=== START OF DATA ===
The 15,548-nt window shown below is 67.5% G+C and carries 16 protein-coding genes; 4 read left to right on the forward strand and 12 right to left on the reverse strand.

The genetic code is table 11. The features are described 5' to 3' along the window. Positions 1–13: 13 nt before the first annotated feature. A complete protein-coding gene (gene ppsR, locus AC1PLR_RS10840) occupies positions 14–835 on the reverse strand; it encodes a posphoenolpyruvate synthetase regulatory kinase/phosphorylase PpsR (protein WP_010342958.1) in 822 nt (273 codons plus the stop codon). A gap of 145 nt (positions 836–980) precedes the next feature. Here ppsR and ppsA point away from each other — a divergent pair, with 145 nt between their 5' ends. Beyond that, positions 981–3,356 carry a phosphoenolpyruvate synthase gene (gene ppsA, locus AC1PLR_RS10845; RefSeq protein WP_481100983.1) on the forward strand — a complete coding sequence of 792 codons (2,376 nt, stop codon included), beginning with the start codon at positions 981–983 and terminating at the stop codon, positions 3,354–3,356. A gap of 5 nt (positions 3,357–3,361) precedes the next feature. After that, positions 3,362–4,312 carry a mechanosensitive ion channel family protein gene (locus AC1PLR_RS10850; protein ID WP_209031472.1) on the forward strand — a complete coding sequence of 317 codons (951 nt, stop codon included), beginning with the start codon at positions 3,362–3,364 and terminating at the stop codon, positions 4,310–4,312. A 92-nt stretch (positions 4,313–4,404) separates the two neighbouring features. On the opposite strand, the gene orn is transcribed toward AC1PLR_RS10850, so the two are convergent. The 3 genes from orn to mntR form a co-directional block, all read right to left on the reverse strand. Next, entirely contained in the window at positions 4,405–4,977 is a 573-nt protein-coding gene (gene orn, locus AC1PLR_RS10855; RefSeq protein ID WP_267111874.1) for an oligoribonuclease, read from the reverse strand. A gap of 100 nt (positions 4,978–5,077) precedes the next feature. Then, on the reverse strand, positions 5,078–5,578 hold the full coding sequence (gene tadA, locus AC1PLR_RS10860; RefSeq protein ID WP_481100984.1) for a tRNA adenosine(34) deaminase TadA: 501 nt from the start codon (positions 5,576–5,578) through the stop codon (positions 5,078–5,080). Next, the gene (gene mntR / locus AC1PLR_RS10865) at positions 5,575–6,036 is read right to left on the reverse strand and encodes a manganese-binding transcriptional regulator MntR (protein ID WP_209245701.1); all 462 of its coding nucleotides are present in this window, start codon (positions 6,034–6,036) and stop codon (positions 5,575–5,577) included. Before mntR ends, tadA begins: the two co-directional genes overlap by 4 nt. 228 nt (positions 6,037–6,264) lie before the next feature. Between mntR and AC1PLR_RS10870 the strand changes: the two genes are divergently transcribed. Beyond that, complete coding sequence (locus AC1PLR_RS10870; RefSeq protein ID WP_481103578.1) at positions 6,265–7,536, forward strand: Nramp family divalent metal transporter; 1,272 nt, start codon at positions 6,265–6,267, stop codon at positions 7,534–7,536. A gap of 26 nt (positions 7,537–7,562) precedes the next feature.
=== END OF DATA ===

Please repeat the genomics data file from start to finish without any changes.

The 15,548-nt window shown below is 67.5% G+C and carries 16 protein-coding genes; 4 read left to right on the forward strand and 12 right to left on the reverse strand.

The genetic code is table 11. The features are described 5' to 3' along the window. Positions 1–13: 13 nt before the first annotated feature. A complete protein-coding gene (gene ppsR, locus AC1PLR_RS10840) occupies positions 14–835 on the reverse strand; it encodes a posphoenolpyruvate synthetase regulatory kinase/phosphorylase PpsR (protein WP_010342958.1) in 822 nt (273 codons plus the stop codon). A gap of 145 nt (positions 836–980) precedes the next feature. Here ppsR and ppsA point away from each other — a divergent pair, with 145 nt between their 5' ends. Beyond that, positions 981–3,356 carry a phosphoenolpyruvate synthase gene (gene ppsA, locus AC1PLR_RS10845; RefSeq protein WP_481100983.1) on the forward strand — a complete coding sequence of 792 codons (2,376 nt, stop codon included), beginning with the start codon at positions 981–983 and terminating at the stop codon, positions 3,354–3,356. A gap of 5 nt (positions 3,357–3,361) precedes the next feature. After that, positions 3,362–4,312 carry a mechanosensitive ion channel family protein gene (locus AC1PLR_RS10850; protein ID WP_209031472.1) on the forward strand — a complete coding sequence of 317 codons (951 nt, stop codon included), beginning with the start codon at positions 3,362–3,364 and terminating at the stop codon, positions 4,310–4,312. A 92-nt stretch (positions 4,313–4,404) separates the two neighbouring features. On the opposite strand, the gene orn is transcribed toward AC1PLR_RS10850, so the two are convergent. The 3 genes from orn to mntR form a co-directional block, all read right to left on the reverse strand. Next, entirely contained in the window at positions 4,405–4,977 is a 573-nt protein-coding gene (gene orn, locus AC1PLR_RS10855; RefSeq protein ID WP_267111874.1) for an oligoribonuclease, read from the reverse strand. A gap of 100 nt (positions 4,978–5,077) precedes the next feature. Then, on the reverse strand, positions 5,078–5,578 hold the full coding sequence (gene tadA, locus AC1PLR_RS10860; RefSeq protein ID WP_481100984.1) for a tRNA adenosine(34) deaminase TadA: 501 nt from the start codon (positions 5,576–5,578) through the stop codon (positions 5,078–5,080). Next, the gene (gene mntR / locus AC1PLR_RS10865) at positions 5,575–6,036 is read right to left on the reverse strand and encodes a manganese-binding transcriptional regulator MntR (protein ID WP_209245701.1); all 462 of its coding nucleotides are present in this window, start codon (positions 6,034–6,036) and stop codon (positions 5,575–5,577) included. Before mntR ends, tadA begins: the two co-directional genes overlap by 4 nt. 228 nt (positions 6,037–6,264) lie before the next feature. Between mntR and AC1PLR_RS10870 the strand changes: the two genes are divergently transcribed. Beyond that, complete coding sequence (locus AC1PLR_RS10870; RefSeq protein ID WP_481103578.1) at positions 6,265–7,536, forward strand: Nramp family divalent metal transporter; 1,272 nt, start codon at positions 6,265–6,267, stop codon at positions 7,534–7,536. A gap of 26 nt (positions 7,537–7,562) precedes the next feature.